Although Kay is only ten years old, she always knew that she broke away from the ordinary. However, she did not anticipate ever acquainting herself with a fairy. Kay discovers a new world of old that no other human has ever trespassed before, meeting mythical creatures, strange beings and experiencing magic!
Kay and her brother Rob explore the land of Nymphas and learn much about fairy origin. There are, however, evil Nymphas as well as virtuous. Rob is snatched by the Onyx Nymphas and Kay has no choice but to go…
Beyond the Onyx Mountains.
Nymphas’ World has the most off-putting cover I’ve seen on a book for a long time. It’s an ugly image, badly executed, without any comedic value to lessen its impact.
The back cover copy is, as you can see, confused and confusing, and can’t even manage to remain in one tense. And then we get to the text inside.
It takes a lot of effort to write a novel and this one is relatively substantial, at nearly four hundred pages long: I applaud Ms Haldane’s efforts for getting so far. But I’m afraid that her writing is nowhere near good enough to be published.
She makes so many of the basic errors that I wondered at times if it was intentional: she writes in a very passive voice; she lists almost every action her characters perform, so reducing her pacing to a plodding, pedantic crawl; her sentences are so poorly constructed that it is often difficult to extract any meaning from them; and she has a tendency to sacrifice clarity in favour of big, impressive-sounding words.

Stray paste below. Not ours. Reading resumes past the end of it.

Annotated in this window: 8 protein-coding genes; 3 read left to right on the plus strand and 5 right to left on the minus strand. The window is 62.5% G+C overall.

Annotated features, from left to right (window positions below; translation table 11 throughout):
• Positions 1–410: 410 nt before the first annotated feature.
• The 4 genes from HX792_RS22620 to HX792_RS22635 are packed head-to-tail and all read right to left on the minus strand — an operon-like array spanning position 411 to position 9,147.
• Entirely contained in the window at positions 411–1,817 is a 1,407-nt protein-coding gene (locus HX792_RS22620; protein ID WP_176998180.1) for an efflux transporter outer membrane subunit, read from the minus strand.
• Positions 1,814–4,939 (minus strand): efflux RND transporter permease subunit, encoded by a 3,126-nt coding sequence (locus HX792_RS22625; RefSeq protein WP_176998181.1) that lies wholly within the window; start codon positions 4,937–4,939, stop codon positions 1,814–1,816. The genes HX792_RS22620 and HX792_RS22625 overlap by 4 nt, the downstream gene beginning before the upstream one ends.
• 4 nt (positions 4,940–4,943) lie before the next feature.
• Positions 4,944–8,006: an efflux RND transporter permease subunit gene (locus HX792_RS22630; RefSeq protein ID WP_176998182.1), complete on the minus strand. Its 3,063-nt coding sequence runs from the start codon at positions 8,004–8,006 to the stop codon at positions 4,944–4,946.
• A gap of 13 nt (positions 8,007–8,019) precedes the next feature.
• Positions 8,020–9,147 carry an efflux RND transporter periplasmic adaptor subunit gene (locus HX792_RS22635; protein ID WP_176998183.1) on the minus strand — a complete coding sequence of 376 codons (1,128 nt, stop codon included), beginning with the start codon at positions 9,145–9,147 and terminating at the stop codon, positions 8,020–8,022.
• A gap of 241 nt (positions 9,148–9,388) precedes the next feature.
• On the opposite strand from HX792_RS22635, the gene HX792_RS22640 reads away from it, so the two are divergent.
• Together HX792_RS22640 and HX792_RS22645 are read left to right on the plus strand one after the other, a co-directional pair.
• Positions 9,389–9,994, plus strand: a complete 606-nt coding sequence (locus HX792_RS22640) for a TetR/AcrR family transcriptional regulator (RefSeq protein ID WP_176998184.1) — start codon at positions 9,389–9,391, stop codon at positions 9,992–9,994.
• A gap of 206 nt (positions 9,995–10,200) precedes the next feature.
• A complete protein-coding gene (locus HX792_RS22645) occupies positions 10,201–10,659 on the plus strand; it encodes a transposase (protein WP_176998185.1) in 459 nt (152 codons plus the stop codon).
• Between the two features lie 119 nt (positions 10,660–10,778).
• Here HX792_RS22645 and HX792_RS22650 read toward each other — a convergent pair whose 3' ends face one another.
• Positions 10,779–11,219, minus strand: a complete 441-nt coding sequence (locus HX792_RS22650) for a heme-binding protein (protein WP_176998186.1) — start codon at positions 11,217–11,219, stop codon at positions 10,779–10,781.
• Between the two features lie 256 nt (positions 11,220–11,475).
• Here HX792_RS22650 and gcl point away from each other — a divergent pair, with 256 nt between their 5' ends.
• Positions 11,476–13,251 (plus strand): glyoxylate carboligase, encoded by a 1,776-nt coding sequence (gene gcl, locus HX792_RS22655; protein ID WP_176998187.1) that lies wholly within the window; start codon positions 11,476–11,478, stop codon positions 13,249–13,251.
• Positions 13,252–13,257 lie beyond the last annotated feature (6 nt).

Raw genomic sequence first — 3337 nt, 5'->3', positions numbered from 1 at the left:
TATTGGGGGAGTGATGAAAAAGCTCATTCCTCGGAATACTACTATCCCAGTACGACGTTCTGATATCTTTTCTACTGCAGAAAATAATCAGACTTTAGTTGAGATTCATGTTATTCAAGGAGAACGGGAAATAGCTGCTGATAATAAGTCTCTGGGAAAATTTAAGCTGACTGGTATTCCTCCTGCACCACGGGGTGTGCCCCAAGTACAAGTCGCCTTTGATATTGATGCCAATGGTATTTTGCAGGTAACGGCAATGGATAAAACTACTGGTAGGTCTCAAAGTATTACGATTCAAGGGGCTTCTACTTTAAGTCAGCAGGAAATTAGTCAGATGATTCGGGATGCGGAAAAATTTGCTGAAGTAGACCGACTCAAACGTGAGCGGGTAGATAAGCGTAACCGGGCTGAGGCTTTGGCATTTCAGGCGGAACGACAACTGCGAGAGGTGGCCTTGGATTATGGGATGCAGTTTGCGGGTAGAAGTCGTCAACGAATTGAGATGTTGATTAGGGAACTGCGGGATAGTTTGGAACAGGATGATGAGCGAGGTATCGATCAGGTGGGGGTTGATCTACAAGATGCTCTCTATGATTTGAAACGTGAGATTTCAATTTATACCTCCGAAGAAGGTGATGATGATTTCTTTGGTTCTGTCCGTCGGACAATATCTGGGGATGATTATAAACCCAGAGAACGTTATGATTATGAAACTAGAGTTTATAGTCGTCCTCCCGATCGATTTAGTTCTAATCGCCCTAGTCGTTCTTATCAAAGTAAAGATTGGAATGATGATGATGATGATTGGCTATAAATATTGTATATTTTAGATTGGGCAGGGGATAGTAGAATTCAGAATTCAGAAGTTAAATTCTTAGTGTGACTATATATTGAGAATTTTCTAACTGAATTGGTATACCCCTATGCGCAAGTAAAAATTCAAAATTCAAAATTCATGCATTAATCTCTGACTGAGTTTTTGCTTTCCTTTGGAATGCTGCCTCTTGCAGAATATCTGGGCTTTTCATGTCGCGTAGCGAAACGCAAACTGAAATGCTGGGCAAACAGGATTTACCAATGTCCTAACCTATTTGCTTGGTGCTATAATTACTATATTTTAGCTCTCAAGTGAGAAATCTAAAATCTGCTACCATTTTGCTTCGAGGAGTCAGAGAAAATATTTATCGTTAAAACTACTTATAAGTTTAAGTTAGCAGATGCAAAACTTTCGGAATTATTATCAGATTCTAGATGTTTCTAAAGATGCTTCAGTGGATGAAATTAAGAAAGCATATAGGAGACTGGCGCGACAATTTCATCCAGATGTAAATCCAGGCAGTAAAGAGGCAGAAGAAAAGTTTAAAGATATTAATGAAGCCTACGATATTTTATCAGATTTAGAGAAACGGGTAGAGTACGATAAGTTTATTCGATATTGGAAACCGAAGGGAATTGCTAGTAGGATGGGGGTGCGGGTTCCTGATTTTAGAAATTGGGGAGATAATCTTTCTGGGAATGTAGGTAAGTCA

These are issues that even the most skilled editor could not fix: with all due respect to Ms Haldane her writing just isn’t up to a good enough standard, I’m afraid. I went out of my way to be lenient here, but even so I read just four pages out of three hundred and eighty-four. I strongly advise this writer to read more, and to learn more about the craft of writing, before she considers publishing anything else.
I had high hopes for First Wolf: it has an above-average front cover (although the author’s name is in the wrong font, the wrong colour, and wrong position); and although the back cover copy is flawed (it contains a tense-change, is a little confusing, and at times reads a bit like a shopping list) it could be brought up to standard without too much trouble. The book’s premise appealed to me too, with its echoes of Alan Garner and its roots in a particularly spectacular part of our landscape and history. But, as is often the case with self-published books, the text is in need of a strong edit, and that’s what lets this book down in the end.
In my view, it suffers from a surplus of commas. I realise that not everyone will agree with me on this point: but I prefer text to be as clear and clean as possible and including commas when they’re not strictly needed makes this impossible. Before you all shout me down here, bear in mind that my preference for clarity-without-commas hasn’t developed simply because I dislike the look of them on the page: it’s because their overuse often hides a fundamental problem with the text which they adorn.